Following the success of subscription offers in the music and film industry, online streaming companies are emerging. With Netflix and Spotify paving the way for new players, the streaming model seems to apply to various cultural industries. There are great expectations for the publishing industry.
To discuss its evolution in the e-book market, the Labo de l’Edition organized a round-table debate with three promising start-ups. We gathered the co-founders of two freemium reading platforms: Justo Hidalgo from 24symbols, launched in Spain in 2011 and Hélène Mérillon from Youboox, in 2012 in France. The third speaker, Thomas Salomon, co-founded Storyplay’r, a reading and recording streaming service dedicated to children’s books, incubated in the Labo and available since end of 2013.
To benefit from his in-depth knowledge of the leading industry in the streaming business, we asked Rémi Bouton, media and music journalist, to moderate the discussion.
His introduction about the music business digital evolution allows us to understand better the issues and specificities of streaming books services. As the first cultural industry to enter the digital age, music appears as a laboratory for online consumption. Strongly facing piracy, the music industry is struggling to find profitable and attractive models. In 2013, digital sales represent 50% of the global music market, but the proportion between downloads and streaming offers varies depending on countries.
For the first time the past year digital music sales decreased in favor of ad-supported and paid subscription offers, such as Spotify and Deezer. In North Europe, streaming has already cannibalized the digital sales and has emerged as the main way of consuming music. However, the economical model is far from being financially viable for the artists: the average revenue for a stream is 0,007€. According to forecasts, this hurdle can be cleared by the increasing number of subscribers, from 29 million at the end of 2013 to 191 million by the end of 2018. To foresee this expansion, Rémi Bouton evokes the increase of partnerships with telecom companies and household equipment in mobile devices.
What about books streaming?
Can the digital music streaming model adapt to the publishing market?
Rémi Bouton recalls some essential differences between the two industries. The book industry appears to have inherent limitations that can impact the growth of the streaming model. A strong local integration supported by various national legislation, but also the use of DRM and non-interoperable devices might curb the expansion of streaming platforms in the publishing industry.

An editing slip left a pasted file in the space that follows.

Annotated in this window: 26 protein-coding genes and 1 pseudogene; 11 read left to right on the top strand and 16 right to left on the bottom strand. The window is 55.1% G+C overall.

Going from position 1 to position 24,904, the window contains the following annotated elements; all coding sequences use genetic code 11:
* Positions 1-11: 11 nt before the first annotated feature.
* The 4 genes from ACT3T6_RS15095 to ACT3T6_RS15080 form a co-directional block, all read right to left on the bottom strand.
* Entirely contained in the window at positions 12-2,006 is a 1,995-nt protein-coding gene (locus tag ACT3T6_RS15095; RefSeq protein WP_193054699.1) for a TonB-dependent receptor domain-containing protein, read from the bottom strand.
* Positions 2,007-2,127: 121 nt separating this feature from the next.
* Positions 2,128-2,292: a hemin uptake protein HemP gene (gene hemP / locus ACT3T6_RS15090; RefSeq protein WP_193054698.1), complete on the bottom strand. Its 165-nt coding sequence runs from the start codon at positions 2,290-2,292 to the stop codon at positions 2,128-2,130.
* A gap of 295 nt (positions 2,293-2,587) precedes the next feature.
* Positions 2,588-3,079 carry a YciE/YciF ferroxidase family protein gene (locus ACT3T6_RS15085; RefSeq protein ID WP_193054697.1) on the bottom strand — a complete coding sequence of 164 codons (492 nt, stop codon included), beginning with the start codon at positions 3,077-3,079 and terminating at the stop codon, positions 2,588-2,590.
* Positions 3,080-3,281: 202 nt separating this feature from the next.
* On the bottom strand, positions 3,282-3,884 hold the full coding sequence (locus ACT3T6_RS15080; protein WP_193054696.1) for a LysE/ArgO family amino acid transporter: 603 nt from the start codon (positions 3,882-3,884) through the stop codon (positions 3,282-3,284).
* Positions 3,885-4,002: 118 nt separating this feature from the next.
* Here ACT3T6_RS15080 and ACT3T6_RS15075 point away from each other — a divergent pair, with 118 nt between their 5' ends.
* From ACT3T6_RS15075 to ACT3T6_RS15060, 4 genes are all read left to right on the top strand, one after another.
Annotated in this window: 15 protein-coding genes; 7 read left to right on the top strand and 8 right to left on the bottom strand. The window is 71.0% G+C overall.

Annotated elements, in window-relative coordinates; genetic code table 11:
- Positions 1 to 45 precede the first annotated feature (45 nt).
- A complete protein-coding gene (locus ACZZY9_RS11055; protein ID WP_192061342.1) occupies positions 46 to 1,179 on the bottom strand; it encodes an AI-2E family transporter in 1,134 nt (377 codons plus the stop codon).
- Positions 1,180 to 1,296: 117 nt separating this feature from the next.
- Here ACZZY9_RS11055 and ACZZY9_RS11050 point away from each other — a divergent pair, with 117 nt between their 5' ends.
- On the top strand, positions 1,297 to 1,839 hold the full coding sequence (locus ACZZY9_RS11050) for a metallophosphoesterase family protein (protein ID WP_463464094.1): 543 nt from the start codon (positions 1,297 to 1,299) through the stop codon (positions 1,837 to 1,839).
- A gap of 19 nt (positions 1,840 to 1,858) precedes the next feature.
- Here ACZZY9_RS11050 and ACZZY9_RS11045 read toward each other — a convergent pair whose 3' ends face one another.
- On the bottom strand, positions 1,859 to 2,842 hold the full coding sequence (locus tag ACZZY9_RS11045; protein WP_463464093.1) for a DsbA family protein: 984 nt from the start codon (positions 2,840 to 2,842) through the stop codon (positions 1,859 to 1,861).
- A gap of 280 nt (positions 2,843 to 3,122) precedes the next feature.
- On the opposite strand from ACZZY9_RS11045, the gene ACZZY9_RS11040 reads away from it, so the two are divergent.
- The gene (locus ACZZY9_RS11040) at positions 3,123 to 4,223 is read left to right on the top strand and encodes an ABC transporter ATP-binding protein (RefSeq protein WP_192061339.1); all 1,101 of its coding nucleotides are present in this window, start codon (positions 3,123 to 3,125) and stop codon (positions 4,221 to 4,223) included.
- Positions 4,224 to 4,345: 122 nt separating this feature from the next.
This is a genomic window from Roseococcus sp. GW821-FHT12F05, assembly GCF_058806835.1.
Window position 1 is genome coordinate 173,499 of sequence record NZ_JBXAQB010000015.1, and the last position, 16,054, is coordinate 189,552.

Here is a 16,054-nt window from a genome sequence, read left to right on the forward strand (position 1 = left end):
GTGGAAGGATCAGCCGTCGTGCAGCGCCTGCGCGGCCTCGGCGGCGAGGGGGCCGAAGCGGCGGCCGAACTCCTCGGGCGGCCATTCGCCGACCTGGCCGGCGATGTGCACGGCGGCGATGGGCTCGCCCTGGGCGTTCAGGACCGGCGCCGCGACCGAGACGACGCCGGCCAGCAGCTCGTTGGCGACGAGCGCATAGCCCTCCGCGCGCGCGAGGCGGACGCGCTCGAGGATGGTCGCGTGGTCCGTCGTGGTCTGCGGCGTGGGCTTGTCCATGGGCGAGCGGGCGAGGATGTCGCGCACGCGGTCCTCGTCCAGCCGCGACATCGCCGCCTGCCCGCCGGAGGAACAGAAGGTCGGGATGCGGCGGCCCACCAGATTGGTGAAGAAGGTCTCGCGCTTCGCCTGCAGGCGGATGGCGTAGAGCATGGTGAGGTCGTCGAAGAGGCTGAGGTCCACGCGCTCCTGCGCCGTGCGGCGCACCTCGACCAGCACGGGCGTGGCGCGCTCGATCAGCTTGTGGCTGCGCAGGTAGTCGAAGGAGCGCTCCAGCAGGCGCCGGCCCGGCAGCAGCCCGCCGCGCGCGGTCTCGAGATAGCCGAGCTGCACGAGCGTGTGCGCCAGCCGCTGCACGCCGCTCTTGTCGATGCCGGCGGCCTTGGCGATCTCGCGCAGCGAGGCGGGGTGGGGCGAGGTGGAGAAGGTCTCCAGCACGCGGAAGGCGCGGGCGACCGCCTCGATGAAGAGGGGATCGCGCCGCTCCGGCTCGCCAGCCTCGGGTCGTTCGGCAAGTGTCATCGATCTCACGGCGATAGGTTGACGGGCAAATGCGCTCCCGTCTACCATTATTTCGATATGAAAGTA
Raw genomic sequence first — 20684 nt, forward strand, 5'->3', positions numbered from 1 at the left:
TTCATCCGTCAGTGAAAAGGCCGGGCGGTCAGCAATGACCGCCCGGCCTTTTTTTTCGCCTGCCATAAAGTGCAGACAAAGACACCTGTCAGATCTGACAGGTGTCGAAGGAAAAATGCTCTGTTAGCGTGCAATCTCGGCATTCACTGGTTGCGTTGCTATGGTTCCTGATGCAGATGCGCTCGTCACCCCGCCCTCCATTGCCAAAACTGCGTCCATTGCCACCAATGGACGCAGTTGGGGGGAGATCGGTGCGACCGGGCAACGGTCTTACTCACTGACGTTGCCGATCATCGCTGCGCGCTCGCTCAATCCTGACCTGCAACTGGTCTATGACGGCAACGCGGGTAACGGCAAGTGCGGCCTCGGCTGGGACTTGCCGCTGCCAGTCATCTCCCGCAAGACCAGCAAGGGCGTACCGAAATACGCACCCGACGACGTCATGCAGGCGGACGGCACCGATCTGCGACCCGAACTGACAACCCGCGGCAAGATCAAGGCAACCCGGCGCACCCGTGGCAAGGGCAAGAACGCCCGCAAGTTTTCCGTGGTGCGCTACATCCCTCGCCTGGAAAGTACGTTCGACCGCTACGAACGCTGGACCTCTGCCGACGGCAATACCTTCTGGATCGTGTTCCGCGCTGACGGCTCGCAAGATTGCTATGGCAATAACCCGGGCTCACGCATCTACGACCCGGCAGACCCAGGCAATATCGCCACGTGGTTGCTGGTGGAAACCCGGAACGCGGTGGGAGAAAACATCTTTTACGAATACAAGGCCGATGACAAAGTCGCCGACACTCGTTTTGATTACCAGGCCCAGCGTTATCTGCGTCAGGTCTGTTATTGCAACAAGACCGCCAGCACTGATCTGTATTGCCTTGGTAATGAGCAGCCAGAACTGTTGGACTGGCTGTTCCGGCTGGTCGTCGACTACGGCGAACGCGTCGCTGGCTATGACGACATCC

Moreover, it should be pointed out that platforms such as Spotify and Netflix could emerge in the music and film industry and distribute major labels catalogues because of the increasing rise of online piracy, which is not an actual threat for the book industry. Thus, we should take into consideration consumer’s habits before applying to the ebook market the same rules as other cultural industries. Even more, the music industry is dominated by three major labels which represent 90% of the global market. The publishing world is far more partitioned with a multitude of local companies.
These limitations are nothing but challenges to overcome for the three start-ups participating in this event.
Key issues to streaming books services
When starting his company in 2011 in Spain, Justo Hidalgo identified some key issues to streaming books services: access, engagement, business. His platform, 24symbols, is made to address the needs of users for full access and low-priced subscriptions as much as the ones of publishers for visibility and fair compensation. The start-up shares with the publishers partnering the same purpose: making people read more. It means that its direct competitors are not only online and offline publishers but mostly “Angry Birds, Farmville: anything that will keep people from reading”.
Thus, 24symbols benefits from the technical background of its founders and offer a great user experience through an ATAWAD service, meaning users can access books anytime, anywhere, on any devices they want. The interface turns the reader into a librarian: discovering new books, organizing his readings on bookshelves and sharing it with his followers.
In France, Hélène Mérillon wants her start-up Youboox to grow extensively and aims at conquering the francophone world. The young start-up wants to build a bridge between users digital practices and publishers concerns about monetization. With a wide selection of books, they tend to reproduce the brick and mortar bookstore recommendation expertise. Attached with a strong social engagement strategy, curation can be a value-added service for readers and publishers.
On another level, Storyplay’r is a brand new application launched a few months ago by Thomas Salomon and Edouard Morhange. Focusing on the importance of storytelling for children’s learning and cognitive capacities, the platform allows parents to read, record and share books to their children. Again, digital tools are used to replicate experiences with printed books.
Seeking profitability: innovative business models
The freemium model, one of the two business solutions adopted by 24symbols, is directly inspired from Spotify and Netflix. It allows the premium user to access ad-free content offline from 5€ per-month for an annual subscription to 9€ for a monthly subscription.
The same business model is adopted by Youboox, founded in 2012 in France, with a premium offer that allows the user to access 50K books from more than 120 publishers for 9,99€ a month.
For Storyplay’r, the subscription model imposed itself as it is recurrent in the youth sector. For 7,90€ a month, parents can access 150 children’s books, and publishers are compensated depending on the number of times a book has been open for reading.
On both 24symbols and Youboox, publishers are compensated for each page read, but while 24symbols follows Spotify and give 70% of the total revenue (advertising and subscription) to the publishers; Youboox and Storyplay’r share half of the total income with their partners. As well, the Spanish start-up makes no difference of revenue between the premium and the free offer, whereas the revenue for publishers on Youboox is approximately 3€ for free reading and 10€ for a premium reading of a thousand pages.